2020 is the year old-style apprenticeship frameworks are being replaced. This is something the Institute for Apprenticeships has been working towards for the last three years. The idea behind this is to raise the overall standard of apprenticeships for those taking part in them, and the employers apprentices go on to work for.
Why is this happening?
Apprenticeships are something the UK Government has been looking to increase the profile of, and the number of people applying to take part, for a good few years. It sees them as a way of offering more young people a way into an industry or profession without going to university or having to fund it themselves if they decide to continue further education.
However, it was acknowledged back in 2017 that a rethink was needed.
The problem with frameworks
Previously, apprentices had to gain qualifications in frameworks, which were usually something like an NVQ or a BTEC, for example. These qualifications are fine in theory, but many employers were finding they were having to carry out further training for apprentices once they were in the workplace.
Apprentices would learn a ‘unit’ in the classroom and do what was required to pass it but wouldn’t be tested on the subject again. By the time they had to put the skill to practical use, they’d more than likely have forgotten it.
A standard solution
To solve the problem, a new set of standards was introduced to all apprenticeships. These standards shifted the focus on learning from assessing. Apprentices are assigned a mentor-like tutor, whose job is to plan what the apprentice will do, provide feedback and offer support.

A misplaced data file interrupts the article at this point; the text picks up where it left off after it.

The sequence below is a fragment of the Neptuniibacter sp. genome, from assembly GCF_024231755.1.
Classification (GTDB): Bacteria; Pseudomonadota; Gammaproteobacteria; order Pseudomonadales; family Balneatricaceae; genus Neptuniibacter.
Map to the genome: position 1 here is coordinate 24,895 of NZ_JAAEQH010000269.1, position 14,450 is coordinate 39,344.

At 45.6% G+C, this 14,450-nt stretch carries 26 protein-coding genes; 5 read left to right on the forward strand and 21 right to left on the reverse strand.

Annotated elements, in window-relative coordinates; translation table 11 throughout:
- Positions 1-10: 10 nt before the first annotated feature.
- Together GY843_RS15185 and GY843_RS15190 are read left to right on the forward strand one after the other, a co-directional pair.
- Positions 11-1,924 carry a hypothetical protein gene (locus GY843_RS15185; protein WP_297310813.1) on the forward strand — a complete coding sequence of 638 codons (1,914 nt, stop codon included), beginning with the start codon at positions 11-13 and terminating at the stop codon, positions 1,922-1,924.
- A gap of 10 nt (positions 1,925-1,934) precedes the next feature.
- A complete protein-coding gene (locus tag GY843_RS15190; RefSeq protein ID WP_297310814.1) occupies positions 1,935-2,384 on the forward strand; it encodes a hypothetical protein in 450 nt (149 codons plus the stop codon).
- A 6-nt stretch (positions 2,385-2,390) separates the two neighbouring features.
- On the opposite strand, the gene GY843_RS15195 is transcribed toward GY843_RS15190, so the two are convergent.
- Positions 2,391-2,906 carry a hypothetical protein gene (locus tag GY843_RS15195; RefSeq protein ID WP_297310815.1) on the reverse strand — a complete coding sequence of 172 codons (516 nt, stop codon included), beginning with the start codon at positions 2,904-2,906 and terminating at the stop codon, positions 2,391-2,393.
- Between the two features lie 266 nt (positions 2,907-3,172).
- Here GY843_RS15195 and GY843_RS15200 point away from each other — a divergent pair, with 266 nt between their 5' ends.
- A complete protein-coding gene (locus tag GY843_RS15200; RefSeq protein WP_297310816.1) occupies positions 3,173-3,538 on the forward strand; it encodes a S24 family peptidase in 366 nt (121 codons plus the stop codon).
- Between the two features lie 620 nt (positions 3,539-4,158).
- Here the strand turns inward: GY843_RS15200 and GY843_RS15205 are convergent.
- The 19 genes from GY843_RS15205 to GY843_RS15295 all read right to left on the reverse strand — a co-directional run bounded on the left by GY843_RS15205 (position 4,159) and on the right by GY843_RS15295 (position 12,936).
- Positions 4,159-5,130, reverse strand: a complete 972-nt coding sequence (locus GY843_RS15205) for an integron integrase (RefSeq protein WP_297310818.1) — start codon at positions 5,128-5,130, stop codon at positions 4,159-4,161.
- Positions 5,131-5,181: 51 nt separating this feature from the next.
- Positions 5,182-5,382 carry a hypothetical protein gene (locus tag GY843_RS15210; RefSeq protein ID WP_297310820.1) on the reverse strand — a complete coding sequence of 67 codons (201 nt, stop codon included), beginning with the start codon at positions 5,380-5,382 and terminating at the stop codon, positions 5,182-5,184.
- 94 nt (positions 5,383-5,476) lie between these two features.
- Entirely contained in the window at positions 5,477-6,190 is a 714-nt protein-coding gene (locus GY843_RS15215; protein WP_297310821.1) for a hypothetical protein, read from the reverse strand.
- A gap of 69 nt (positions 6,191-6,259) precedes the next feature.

Standards are basically a list of skills and behaviours needed in a particular apprenticeship or occupation. Each standard is short and concise (it can’t be longer than two sides of A4 in size 12 font) and must be completed to finish the apprenticeship.
How do standards differ from frameworks?
The key differences are how the standards are delivered. Instead of being assessed continually throughout, all apprentices have to pass a number of end-point assessments (EPA) on each unit. An EPA is designed to test whether each apprentice has gained the skills, knowledge and behaviours outlined in the standard, and grade each learner based on their performance.
The EPA can be a test, assignment or exam, professional discussion, practical observation or output produced, or a portfolio the apprentice has created. A grade is given at the end of each one to give an overall apprenticeship mark.
EPAs have a strict set of rules to follow and can only be delivered by an independent organisation.
Another difference is that all standards now include 20% off the job training. Yes, that’s right: off the job. What this means is that all apprentices need to undertake learning outside of the normal working day environment. Examples of this include theory work (lectures, online learning), practical training (industry visits) and learning support (assignments or assessments).
What’s in it for employers?
Employer-led groups have developed and written the standards, so they can put the skills and knowledge needed for their occupation into them. They can also become a provider and deliver the training in-house.
The advantages to this are clear. It means the standards are relevant for the workforce and apprentices can be shown exactly what they need to know to success in their chosen career. Conversely, this also means employers can align training to their business and culture.
Click here for more information about apprenticeships and standards.